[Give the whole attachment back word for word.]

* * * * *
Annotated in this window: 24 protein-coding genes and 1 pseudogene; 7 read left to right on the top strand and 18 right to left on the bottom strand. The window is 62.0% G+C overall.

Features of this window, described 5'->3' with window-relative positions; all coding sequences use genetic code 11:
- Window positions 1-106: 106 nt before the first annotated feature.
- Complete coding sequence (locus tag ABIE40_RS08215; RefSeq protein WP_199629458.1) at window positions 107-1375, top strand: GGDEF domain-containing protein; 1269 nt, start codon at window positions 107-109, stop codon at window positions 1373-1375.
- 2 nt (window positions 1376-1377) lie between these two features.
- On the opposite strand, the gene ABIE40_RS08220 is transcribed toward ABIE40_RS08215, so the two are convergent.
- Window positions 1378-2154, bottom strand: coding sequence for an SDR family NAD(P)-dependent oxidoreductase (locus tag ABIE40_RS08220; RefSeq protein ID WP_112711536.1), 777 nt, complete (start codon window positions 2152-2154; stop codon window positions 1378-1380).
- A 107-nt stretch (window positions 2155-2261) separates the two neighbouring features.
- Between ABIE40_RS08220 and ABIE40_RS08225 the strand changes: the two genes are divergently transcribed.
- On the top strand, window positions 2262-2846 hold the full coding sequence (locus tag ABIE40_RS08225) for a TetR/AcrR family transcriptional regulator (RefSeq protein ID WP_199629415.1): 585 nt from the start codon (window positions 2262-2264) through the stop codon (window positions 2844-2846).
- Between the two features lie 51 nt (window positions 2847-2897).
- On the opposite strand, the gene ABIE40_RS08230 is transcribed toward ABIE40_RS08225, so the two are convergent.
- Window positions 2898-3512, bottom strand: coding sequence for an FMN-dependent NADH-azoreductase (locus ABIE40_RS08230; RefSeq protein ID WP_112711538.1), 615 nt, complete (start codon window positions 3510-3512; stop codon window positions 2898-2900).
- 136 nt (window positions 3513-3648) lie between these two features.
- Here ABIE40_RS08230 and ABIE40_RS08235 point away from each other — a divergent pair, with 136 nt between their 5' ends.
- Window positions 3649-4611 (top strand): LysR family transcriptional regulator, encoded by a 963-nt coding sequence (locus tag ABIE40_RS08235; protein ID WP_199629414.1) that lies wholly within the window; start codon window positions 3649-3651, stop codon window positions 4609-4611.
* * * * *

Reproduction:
Annotated in this window: 24 protein-coding genes and 1 pseudogene; 7 read left to right on the top strand and 18 right to left on the bottom strand. The window is 62.0% G+C overall.

Features of this window, described 5'->3' with window-relative positions; all coding sequences use genetic code 11:
- Window positions 1-106: 106 nt before the first annotated feature.
- Complete coding sequence (locus tag ABIE40_RS08215; RefSeq protein WP_199629458.1) at window positions 107-1375, top strand: GGDEF domain-containing protein; 1269 nt, start codon at window positions 107-109, stop codon at window positions 1373-1375.
- 2 nt (window positions 1376-1377) lie between these two features.
- On the opposite strand, the gene ABIE40_RS08220 is transcribed toward ABIE40_RS08215, so the two are convergent.
- Window positions 1378-2154, bottom strand: coding sequence for an SDR family NAD(P)-dependent oxidoreductase (locus tag ABIE40_RS08220; RefSeq protein ID WP_112711536.1), 777 nt, complete (start codon window positions 2152-2154; stop codon window positions 1378-1380).
- A 107-nt stretch (window positions 2155-2261) separates the two neighbouring features.
- Between ABIE40_RS08220 and ABIE40_RS08225 the strand changes: the two genes are divergently transcribed.
- On the top strand, window positions 2262-2846 hold the full coding sequence (locus tag ABIE40_RS08225) for a TetR/AcrR family transcriptional regulator (RefSeq protein ID WP_199629415.1): 585 nt from the start codon (window positions 2262-2264) through the stop codon (window positions 2844-2846).
- Between the two features lie 51 nt (window positions 2847-2897).
- On the opposite strand, the gene ABIE40_RS08230 is transcribed toward ABIE40_RS08225, so the two are convergent.
- Window positions 2898-3512, bottom strand: coding sequence for an FMN-dependent NADH-azoreductase (locus ABIE40_RS08230; RefSeq protein ID WP_112711538.1), 615 nt, complete (start codon window positions 3510-3512; stop codon window positions 2898-2900).
- 136 nt (window positions 3513-3648) lie between these two features.
- Here ABIE40_RS08230 and ABIE40_RS08235 point away from each other — a divergent pair, with 136 nt between their 5' ends.
- Window positions 3649-4611 (top strand): LysR family transcriptional regulator, encoded by a 963-nt coding sequence (locus tag ABIE40_RS08235; protein ID WP_199629414.1) that lies wholly within the window; start codon window positions 3649-3651, stop codon window positions 4609-4611.